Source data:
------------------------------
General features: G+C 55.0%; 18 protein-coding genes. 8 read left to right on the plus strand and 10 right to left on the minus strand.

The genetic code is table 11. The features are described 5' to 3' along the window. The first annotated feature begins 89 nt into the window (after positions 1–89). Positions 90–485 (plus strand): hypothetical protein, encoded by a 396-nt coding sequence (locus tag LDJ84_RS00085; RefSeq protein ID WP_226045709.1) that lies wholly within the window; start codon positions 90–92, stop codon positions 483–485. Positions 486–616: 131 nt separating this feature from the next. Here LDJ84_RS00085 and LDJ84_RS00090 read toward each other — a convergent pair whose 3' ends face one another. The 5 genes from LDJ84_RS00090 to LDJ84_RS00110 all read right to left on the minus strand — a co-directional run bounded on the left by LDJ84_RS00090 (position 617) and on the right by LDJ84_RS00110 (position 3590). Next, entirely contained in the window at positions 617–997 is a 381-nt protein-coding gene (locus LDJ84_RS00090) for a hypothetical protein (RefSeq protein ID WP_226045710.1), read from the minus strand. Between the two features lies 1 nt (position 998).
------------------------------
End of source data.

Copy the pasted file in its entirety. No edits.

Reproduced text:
General features: G+C 55.0%; 18 protein-coding genes. 8 read left to right on the plus strand and 10 right to left on the minus strand.

The genetic code is table 11. The features are described 5' to 3' along the window. The first annotated feature begins 89 nt into the window (after positions 1–89). Positions 90–485 (plus strand): hypothetical protein, encoded by a 396-nt coding sequence (locus tag LDJ84_RS00085; RefSeq protein ID WP_226045709.1) that lies wholly within the window; start codon positions 90–92, stop codon positions 483–485. Positions 486–616: 131 nt separating this feature from the next. Here LDJ84_RS00085 and LDJ84_RS00090 read toward each other — a convergent pair whose 3' ends face one another. The 5 genes from LDJ84_RS00090 to LDJ84_RS00110 all read right to left on the minus strand — a co-directional run bounded on the left by LDJ84_RS00090 (position 617) and on the right by LDJ84_RS00110 (position 3590). Next, entirely contained in the window at positions 617–997 is a 381-nt protein-coding gene (locus LDJ84_RS00090) for a hypothetical protein (RefSeq protein ID WP_226045710.1), read from the minus strand. Between the two features lies 1 nt (position 998).